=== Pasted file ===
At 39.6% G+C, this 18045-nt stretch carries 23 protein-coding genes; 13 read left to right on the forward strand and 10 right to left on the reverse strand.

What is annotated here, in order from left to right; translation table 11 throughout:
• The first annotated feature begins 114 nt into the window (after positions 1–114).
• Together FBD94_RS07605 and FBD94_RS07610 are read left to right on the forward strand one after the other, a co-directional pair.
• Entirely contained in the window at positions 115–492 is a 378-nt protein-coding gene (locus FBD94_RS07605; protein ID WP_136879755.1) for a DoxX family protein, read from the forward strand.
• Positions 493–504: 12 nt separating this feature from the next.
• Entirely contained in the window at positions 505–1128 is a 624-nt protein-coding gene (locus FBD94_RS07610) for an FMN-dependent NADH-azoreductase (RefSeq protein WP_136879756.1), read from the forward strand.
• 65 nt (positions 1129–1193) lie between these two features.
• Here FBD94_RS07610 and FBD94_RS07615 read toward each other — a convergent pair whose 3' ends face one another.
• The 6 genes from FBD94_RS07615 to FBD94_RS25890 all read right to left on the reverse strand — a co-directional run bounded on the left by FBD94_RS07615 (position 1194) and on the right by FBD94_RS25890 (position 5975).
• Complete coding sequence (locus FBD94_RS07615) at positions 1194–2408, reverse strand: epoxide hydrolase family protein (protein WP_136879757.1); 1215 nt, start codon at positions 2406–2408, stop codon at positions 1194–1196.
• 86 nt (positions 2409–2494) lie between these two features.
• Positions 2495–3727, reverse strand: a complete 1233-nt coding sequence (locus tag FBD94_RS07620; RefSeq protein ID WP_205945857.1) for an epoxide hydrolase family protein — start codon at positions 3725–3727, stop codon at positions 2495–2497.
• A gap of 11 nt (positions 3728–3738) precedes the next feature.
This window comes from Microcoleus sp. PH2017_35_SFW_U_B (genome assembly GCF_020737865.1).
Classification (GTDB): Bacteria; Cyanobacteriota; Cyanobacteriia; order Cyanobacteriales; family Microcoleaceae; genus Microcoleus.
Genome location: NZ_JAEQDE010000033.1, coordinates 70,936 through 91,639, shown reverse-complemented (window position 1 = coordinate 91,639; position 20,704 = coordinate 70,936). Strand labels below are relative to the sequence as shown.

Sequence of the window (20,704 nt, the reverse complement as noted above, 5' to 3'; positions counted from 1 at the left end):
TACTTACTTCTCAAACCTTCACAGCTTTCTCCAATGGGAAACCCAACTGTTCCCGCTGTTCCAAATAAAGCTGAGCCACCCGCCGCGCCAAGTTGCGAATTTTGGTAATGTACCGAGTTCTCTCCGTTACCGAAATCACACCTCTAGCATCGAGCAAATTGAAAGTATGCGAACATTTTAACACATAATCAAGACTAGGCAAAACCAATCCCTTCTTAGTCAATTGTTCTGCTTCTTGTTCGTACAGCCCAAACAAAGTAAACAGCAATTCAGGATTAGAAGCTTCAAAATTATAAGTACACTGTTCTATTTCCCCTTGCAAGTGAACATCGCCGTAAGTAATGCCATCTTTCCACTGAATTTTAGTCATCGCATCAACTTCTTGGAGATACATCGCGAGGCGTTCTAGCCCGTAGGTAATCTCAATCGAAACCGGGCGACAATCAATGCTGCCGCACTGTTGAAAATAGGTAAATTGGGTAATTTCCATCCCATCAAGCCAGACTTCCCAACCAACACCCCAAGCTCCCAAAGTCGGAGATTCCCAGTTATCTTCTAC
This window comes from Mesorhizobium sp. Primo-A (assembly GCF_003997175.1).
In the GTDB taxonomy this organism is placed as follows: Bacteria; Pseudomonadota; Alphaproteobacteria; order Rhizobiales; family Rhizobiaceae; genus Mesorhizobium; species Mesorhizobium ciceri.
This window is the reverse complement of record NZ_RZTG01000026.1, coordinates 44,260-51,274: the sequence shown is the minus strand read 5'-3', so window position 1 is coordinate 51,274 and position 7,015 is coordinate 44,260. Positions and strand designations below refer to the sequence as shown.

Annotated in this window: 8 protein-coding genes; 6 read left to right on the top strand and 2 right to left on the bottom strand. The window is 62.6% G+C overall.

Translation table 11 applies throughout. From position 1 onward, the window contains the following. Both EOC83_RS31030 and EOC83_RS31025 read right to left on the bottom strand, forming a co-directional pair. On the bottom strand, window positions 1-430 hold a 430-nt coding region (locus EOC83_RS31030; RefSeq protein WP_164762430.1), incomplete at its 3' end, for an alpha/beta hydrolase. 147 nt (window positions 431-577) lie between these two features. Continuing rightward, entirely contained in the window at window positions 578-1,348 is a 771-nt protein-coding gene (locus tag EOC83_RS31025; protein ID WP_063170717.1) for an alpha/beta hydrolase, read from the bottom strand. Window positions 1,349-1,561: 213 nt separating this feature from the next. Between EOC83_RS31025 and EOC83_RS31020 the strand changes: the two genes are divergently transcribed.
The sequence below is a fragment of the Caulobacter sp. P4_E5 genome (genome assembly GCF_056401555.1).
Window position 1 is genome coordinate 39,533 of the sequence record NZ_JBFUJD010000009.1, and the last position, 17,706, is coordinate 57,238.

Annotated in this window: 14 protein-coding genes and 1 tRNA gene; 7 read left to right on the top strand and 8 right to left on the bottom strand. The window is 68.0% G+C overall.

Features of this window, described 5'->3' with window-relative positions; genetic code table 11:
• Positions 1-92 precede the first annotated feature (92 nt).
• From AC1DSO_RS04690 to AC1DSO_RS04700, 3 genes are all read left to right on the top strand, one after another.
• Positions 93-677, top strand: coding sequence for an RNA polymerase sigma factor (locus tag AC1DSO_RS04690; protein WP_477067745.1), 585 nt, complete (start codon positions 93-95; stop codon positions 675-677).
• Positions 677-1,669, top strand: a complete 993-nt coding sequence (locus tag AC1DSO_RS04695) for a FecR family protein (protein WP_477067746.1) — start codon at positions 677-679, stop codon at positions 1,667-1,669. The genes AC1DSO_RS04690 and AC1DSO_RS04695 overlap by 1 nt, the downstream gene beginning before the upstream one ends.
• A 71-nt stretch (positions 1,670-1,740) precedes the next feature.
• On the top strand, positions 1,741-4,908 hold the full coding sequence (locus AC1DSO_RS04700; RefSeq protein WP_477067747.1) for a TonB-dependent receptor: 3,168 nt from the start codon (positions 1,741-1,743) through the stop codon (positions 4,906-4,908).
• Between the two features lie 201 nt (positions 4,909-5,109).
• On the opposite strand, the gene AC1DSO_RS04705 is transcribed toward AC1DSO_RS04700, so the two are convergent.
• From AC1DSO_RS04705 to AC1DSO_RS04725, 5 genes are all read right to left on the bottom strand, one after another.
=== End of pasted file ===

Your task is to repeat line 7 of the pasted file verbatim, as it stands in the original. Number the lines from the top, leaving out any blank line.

• Entirely contained in the window at positions 505–1128 is a 624-nt protein-coding gene (locus FBD94_RS07610) for an FMN-dependent NADH-azoreductase (RefSeq protein WP_136879756.1), read from the forward strand.